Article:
Kimber still makes some great handguns, don’t get me wrong. I’m still a huge fan of Kimber’s Tactical series. But SIG’s GSR’s? They’ve taken it up a notch. The reason I got the C3 was that I wanted a good compact 1911, but I wasn’t quite sold on the Ultras… It’s the Bushingless Bull Barrel that turned me off. The C3 has a Bushing. It has a GI type follower… no full length guide rods… no paper clips required to take it down… no gimicks or bullshit… just a solid 1911 the way John Moses Browning would have approved of. Say hello to my new daily carry gun. To get better than this – I’d have to buy a Wilson Combat or a Nighthawk Custom.

Shooting the C3, I couldn’t be happier. It’s A+ on the Accuracy Score. Even out to 50 yards, it was precise. Reliability is exactly what you come to expect with SIG, meaning it was flawless. Yeah, you can say I’m a hard core SIG fanboy now. So what do I think is better, the SIG or the Kimber? Read this post again. The SIG’s don’t use plastic mainspring houses, let’s just leave it at that.


Glock 36

Monday I picked up a Glock 36.  And after spending some time with it, I have some mixed feelings.

The gun it’s self is great.  A tight little compact .45 that is both accurate and reliable, with several spare mags and a Galco holster.  A good package.  It has tritium night sights too, which to me is a requirement for a defensive pistol.  There is nothing wrong with the gun.

I dig the fact that I’ve got a .45 I can trust to carry again.  And I do.  It actually shoots very well.  And it’s light weight.  I don’t even know it’s there, if you know what I mean.  It just disappears.  In all seriousness, it packs all day long as well as a S&W Bodyguard .380.

But I’m just not sure if I like it.

The grip is very narrow and un-glock-like.  Yet the finger grooves are very Glockish in that they line up in exactly the wrong places for me and I can’t really get a good comfortable grip on it… because it feels like I’m grabbing those peaks and nothing else.   This is an easy remedy with a few minutes of Grinder Time.  And I’ve illustrated clearly in my Glock History that I am not afraid to do that.  And perhaps I will.  But for the sake of Review, I’m keeping it stock.  Perhaps that’s not fare to me or the Glock.  Maybe I should put in some effort and make it as good as it can be and then review that.   I’m considering it.  The grip is almost too narrow for me.  It feels as if I can’t get a good grasp on it, but that could go back to those finger grooves.  I’m not sure.

Here’s the thing though, I like this Glock 36 more than I like the XDS.  The S is a fine pistol.  Springfield really did hit a home run in it.  They shoot very well, and while snappy, they are controllable and not unpleasant to shoot.  We had a range day with an S and no one had a single malfunction with the little guy all day long.  That’s quite an achievement for a little .45.  But the Glock 36 had unlocked that achievement years and years ago.  It’s the S before the S was cool.  And I like the fact that it has a real front sight post on it and not a Fiber Optic sliver.   I really hate those things.  They just don’t hold up over time.  I have people coming in weekly asking about how to fix the fiber tube in their front sight post.   This is something we should never ever have to even think about.  It’s not an item of maintenance   It’s not something that we should be worried about.  I find a Fiber Optic front sight on a Defensive Handgun to be completely unacceptable.  Target pistols, fine.  But on a Defensive gun?  That’s a No-Go right there.  And in ARMY terms, that’s a FAIL.  Don’t pass go, you get to start over.  But that’s another topic.  I like the fact that Glock has the most solid reputation for reliability.  You don’t have to question it.  It’s there.  It says so right on the slide.  “Glock”.  There are only a few other gun makers that I trust based on that name.  SIG, HK, and Beretta.  That’s pretty much it for me.  Other guns I have to spend time with to get to know.  Then once reliability is proven, I can trust them.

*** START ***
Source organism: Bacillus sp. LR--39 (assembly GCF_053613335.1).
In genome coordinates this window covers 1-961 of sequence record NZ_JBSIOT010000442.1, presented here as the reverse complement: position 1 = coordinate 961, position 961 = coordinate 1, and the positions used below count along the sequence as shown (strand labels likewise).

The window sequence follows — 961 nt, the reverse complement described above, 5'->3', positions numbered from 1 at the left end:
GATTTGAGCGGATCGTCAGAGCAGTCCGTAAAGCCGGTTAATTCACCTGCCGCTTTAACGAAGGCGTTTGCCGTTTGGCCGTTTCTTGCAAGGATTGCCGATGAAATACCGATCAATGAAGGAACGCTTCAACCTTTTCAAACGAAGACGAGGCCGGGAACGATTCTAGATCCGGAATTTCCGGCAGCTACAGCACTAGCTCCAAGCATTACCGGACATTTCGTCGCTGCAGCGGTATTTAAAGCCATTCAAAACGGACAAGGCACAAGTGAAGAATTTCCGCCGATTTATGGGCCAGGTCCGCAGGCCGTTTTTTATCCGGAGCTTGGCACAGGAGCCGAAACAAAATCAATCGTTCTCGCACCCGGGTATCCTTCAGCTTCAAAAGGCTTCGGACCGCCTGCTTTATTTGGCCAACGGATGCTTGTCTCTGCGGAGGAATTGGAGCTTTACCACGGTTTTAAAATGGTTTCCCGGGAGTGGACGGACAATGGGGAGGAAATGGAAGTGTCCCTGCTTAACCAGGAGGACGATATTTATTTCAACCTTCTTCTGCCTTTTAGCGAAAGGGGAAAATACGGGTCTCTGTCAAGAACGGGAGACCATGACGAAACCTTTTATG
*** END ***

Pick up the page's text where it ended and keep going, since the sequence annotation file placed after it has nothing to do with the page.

In a recent article I wrote, I said that I was done packing mouse guns.  No more tiny guns for me.  Tiny guns in tiny calibers do not fulfill the mission for which we are bothering to carry for in the first place.  This Glock 36, while not tiny, is certainly small.  The smallest gun I have in my carry rotation now.  I find I am very comfortable with a .45 Auto back in the line up.  My Springfield GI really isn’t in the rotation anymore, and more of a special occasion gun for me.  Or when I am feeling overly nostalgic or historical.   But being a full 5 inch Government Model, it makes OWB all day carry just a little less “easy”.  A smaller .45 is a good thing, if done right.  And the 36 is indeed done right.  In a discussion with a Gun Counter Co-Worker, we were talking about calibers and how law enforcement had evolved their carry rounds and has found a sweet spot in the .40 caliber.  He says, and really, this is brilliant, that the .45 Auto never had to evolve.  Much like the Great White, it was perfect for it’s function as it was created so it didn’t need to evolve.   That was good – deserved a fist bump for that.  But we can talk about the 10mm another time.

Velocity is a good thing.  And a big fat heavy .45 slug out of a short tube is even slower than normal.  So I elected to forgo my normal PDX1 / SXT load options and try something new.   Hornady’s new Critical Defense in the 185 grain load.  I used to be a big fan of 200 grain loads, and still am, but you can just never find them anymore.  All the new stuff in .45 Auto is 230’s.  So I was pleased to see a 185 grain option in a modern load.   I’ll report more on these rounds in the future.  But they are going where I want them to go and feed and cycle perfectly, which is the main requirement.  See, I like the lighter bullets in the shorter guns because they give as much speed as you can get.  Reliable expansion of any hollow point is a function of fluid dynamics thanks to velocity.  You don’t have the velocity, you don’t have the fluid pressure that expands the cavity to allow for the bullet to mushroom.  I don’t think this is going to be a problem with the 185 Critical Defense loads.